Green tea and chemotherapy have long been viewed in various spheres as potential weapons against cancer. While green tea’s prospective abilities in preventing and even combating cancer have gained a certain traction among practitioners of natural and herbal healing, the effectiveness of chemotherapy against cancer has long gained the acceptance and approval of the scientific medical healing field.
But can these two seemingly diverse agents possess points of convergence that may make the war against malignant neoplasm even more potent and effective? Or do they essentially operate in their own respective areas, working their so-called magic independently of each other?
Green tea comes from the lightly fermented leaves of the tea plant camellia sinensis. It is known to possess high levels of powerful antioxidants called polyphenols. Antioxidants are materials that help fight free radicals - compounds in the body that alter cells, damage DNA, and give rise to abnormal growth of tumors that lead to cancer. EGCG or epigallocatechin-gallate is the most important green tea polyphenol and is believed to help protect against cancer development by aiding the self-destruction of these cells, and by affecting enzymes and the communications between cells, thereby slowing the growth and multiplication of cancerous cells.
On the other hand, chemotherapy refers to a standardized regimen of cancer treatment involving either a single neo-plastic drug or a combination or cocktail of such drugs. Active agents in these drugs act by killing cells that divide and replicate rapidly. However, this method also involves harming cells that divide rapidly even under normal circumstances. This results in the most common side effects of chemotherapy: the decreased production of blood cells, the weakened state of the immune system, the inflammation of the lining of the digestive tract, and the loss of hair.
Taken hand-in-hand, do green tea and chemotherapy complement each other in the crusade against their common enemy? Well, the findings have decidedly been mixed.
A study conducted on mice by the School of Pharmaceutical Sciences at the University of Shizuoka in Japan showed that the effectiveness of the chemotherapy drug doxorubicin against carcinoma tumors appeared to have more than doubled when green tea was used as an adjunct. The tumors showed a higher concentration of the doxorubicin in the tumor tissue when the mice ingested green tea.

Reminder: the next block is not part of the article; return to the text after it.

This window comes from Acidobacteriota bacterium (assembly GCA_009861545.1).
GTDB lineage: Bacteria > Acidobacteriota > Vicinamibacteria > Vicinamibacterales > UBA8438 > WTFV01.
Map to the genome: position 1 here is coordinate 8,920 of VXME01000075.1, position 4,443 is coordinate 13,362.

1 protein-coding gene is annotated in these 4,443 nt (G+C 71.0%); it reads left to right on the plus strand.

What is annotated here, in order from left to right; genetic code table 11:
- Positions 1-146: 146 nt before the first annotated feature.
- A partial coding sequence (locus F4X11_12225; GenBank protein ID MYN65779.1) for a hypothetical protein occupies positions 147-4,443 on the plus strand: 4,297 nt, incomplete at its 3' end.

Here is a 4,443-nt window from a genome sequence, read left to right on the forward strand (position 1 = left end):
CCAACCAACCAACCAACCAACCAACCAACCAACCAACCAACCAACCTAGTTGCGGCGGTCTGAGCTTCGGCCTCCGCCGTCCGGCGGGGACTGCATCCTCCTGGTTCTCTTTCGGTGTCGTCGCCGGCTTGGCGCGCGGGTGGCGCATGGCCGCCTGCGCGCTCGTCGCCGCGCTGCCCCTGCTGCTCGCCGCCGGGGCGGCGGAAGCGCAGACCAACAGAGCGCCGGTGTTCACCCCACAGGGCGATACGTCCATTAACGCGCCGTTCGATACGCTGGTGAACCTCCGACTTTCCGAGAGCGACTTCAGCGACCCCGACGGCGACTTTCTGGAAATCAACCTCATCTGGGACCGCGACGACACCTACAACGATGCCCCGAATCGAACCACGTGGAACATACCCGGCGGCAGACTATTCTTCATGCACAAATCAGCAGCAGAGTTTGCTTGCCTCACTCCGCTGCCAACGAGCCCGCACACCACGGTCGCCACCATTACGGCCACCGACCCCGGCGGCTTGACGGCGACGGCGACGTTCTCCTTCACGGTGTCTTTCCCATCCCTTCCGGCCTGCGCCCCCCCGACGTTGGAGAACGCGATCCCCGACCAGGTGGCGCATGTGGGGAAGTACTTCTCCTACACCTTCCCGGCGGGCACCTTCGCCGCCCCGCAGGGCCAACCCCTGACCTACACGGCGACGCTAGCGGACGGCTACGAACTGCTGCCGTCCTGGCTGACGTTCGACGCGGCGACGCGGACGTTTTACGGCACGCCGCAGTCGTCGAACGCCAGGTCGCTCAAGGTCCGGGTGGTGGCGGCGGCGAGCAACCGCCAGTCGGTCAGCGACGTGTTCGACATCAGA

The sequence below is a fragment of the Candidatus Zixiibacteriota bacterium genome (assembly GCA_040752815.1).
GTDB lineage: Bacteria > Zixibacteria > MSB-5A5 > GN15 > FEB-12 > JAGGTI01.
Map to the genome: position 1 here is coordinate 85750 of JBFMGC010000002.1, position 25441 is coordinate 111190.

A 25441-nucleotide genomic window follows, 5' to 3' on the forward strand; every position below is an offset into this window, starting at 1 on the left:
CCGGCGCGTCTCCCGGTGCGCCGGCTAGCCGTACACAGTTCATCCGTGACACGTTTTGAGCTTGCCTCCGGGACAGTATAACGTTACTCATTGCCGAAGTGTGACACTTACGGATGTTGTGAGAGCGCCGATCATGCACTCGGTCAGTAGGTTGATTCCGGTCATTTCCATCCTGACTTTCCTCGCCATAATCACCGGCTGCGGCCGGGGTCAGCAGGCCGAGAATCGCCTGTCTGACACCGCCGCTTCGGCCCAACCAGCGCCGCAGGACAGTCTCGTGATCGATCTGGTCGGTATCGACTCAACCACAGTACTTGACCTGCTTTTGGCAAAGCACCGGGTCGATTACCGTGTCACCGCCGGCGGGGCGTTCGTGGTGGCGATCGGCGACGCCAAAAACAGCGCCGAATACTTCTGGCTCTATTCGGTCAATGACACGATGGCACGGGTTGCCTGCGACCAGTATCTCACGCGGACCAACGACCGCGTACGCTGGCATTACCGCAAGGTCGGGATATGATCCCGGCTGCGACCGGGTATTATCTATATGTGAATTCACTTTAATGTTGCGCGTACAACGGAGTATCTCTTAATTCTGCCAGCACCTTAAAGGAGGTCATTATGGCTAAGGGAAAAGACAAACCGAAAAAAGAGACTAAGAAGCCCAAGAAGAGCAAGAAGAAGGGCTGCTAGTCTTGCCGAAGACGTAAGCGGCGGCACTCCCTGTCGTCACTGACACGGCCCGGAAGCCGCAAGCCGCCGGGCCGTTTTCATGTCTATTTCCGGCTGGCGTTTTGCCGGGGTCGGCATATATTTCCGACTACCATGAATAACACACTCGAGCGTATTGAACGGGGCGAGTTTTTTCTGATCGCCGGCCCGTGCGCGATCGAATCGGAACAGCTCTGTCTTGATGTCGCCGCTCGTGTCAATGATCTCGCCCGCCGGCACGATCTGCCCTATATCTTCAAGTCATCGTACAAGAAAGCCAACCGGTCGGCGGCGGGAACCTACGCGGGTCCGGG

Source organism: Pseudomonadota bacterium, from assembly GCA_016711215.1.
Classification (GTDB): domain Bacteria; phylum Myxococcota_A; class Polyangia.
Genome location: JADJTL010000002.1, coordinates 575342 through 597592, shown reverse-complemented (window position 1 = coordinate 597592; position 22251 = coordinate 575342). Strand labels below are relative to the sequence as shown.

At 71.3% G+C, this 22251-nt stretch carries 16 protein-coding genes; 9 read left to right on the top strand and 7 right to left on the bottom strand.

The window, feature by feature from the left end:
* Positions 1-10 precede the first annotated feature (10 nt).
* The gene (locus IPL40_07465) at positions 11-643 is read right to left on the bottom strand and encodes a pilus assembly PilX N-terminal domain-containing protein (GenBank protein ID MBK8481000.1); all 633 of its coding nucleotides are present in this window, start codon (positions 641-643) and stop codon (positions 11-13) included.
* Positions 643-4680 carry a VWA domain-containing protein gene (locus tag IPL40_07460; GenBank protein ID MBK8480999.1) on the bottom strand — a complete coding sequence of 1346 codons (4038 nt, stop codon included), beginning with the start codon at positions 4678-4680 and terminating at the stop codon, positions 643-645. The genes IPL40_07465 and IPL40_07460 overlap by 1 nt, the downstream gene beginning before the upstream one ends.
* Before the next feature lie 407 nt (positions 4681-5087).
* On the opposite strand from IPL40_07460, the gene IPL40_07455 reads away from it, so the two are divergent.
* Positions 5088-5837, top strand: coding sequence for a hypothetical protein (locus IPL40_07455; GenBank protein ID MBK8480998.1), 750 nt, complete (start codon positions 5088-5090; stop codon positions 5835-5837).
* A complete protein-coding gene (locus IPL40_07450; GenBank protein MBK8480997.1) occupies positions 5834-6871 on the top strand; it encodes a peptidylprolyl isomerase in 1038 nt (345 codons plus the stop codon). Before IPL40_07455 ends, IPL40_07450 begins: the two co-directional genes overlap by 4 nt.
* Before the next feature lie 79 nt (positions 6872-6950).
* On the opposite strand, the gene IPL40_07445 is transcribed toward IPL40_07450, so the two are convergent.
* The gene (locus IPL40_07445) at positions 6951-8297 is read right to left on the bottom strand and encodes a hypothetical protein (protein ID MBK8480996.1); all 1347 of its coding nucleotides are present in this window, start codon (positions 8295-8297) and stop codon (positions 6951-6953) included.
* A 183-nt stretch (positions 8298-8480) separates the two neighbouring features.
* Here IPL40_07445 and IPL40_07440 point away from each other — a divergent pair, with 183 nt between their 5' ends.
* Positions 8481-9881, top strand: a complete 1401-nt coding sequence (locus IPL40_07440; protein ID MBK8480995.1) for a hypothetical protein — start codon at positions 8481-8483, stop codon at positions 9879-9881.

Interestingly, only the cancerous tissue reflected a higher concentration of the drug as a result of the addition of the green tea and not the normal ones. This may suggest promising implications on the issue of side effects as it implies that the drug’s side effects may not increase when used in tandem with the green tea.
Another study showed that the chemotherapy drug adriamycin was likewise found to be more effective at treating ovarian sarcoma when it was paired with green tea. The mice in this study became very responsive to the treatment when they were given green tea alongside the adriamycin while another group of mice not given the green tea proved unresponsive.
However, another research study involving a different chemotherapy drug yielded a different result.
Laboratory and live mice experiments undertaken by the University of Southern California’s Keck School of Medicine found that taking green tea alongside the chemotherapy drug bortezomib against multiple myeloma and the malignant brain tumor glioblastoma showed that the antioxidants in the green tea may possibly negate and cancel out the therapeutic effects of the bortezomib.
The scientists subsequently found that the boronic acid component in bortezomib allowed the EGCG to latch on directly to the drug's molecules, thereby inhibiting the anti-cancer actions of both the chemotherapy agent and the green tea compound. The effect of this is that instead of killing more cancer cells, the treatment allowed almost all of them to survive and multiply.
The researchers in this study consequently concluded that “the current evidence is sufficient enough to strongly urge patients undergoing bortezomib therapy to abstain from consuming green tea products, in particular the widely available, highly concentrated green tea and EGCG products that are sold in liquid or capsule form."
There have likewise been reports of green tea extracts affecting a gene in prostate cancer cells that may make them less responsive to chemotherapy drugs.
However, the same scientists hastened to add that the same adverse reaction did not occur when EGCG was combined with several other non-boronic, acid-based proteasome inhibitors, including the HIV treatment nelfinavir or Viracept.
It is worthwhile to note that these studies have so far only been conducted on mice and in laboratory experiments. These results have not yet been confirmed in studies on people. As with many other early results, further research is warranted.
It may be gleaned from these divergent findings that green tea appears to have different interactive effects with certain specific chemotherapy drugs. Green tea appears to complement the therapeutic effects of some anti-cancer drugs while negating and being adverse to those of other anti-cancer medication. It is for this very reason that individuals undergoing chemotherapy treatment ought to talk to their physicians before drinking green tea or taking tea extracts.
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